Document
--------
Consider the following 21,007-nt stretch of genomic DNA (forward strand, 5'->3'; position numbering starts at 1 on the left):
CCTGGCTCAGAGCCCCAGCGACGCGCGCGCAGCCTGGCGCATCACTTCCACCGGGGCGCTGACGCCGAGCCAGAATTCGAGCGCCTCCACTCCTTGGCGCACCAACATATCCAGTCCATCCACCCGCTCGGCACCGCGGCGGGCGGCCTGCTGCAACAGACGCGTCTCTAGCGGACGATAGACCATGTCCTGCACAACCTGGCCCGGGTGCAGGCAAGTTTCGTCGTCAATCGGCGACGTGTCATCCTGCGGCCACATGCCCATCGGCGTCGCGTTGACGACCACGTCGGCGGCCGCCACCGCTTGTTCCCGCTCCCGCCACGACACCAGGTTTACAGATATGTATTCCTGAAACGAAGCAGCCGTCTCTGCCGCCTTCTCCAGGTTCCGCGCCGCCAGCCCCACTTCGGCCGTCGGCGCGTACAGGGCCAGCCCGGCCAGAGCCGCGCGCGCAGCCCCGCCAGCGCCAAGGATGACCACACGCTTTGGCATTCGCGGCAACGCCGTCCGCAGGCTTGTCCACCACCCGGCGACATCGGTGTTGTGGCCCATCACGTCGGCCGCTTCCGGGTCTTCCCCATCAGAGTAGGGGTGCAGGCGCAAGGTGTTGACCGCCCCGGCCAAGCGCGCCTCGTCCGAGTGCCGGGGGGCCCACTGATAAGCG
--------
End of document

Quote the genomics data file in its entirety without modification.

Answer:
Consider the following 21,007-nt stretch of genomic DNA (forward strand, 5'->3'; position numbering starts at 1 on the left):
CCTGGCTCAGAGCCCCAGCGACGCGCGCGCAGCCTGGCGCATCACTTCCACCGGGGCGCTGACGCCGAGCCAGAATTCGAGCGCCTCCACTCCTTGGCGCACCAACATATCCAGTCCATCCACCCGCTCGGCACCGCGGCGGGCGGCCTGCTGCAACAGACGCGTCTCTAGCGGACGATAGACCATGTCCTGCACAACCTGGCCCGGGTGCAGGCAAGTTTCGTCGTCAATCGGCGACGTGTCATCCTGCGGCCACATGCCCATCGGCGTCGCGTTGACGACCACGTCGGCGGCCGCCACCGCTTGTTCCCGCTCCCGCCACGACACCAGGTTTACAGATATGTATTCCTGAAACGAAGCAGCCGTCTCTGCCGCCTTCTCCAGGTTCCGCGCCGCCAGCCCCACTTCGGCCGTCGGCGCGTACAGGGCCAGCCCGGCCAGAGCCGCGCGCGCAGCCCCGCCAGCGCCAAGGATGACCACACGCTTTGGCATTCGCGGCAACGCCGTCCGCAGGCTTGTCCACCACCCGGCGACATCGGTGTTGTGGCCCATCACGTCGGCCGCTTCCGGGTCTTCCCCATCAGAGTAGGGGTGCAGGCGCAAGGTGTTGACCGCCCCGGCCAAGCGCGCCTCGTCCGAGTGCCGGGGGGCCCACTGATAAGCG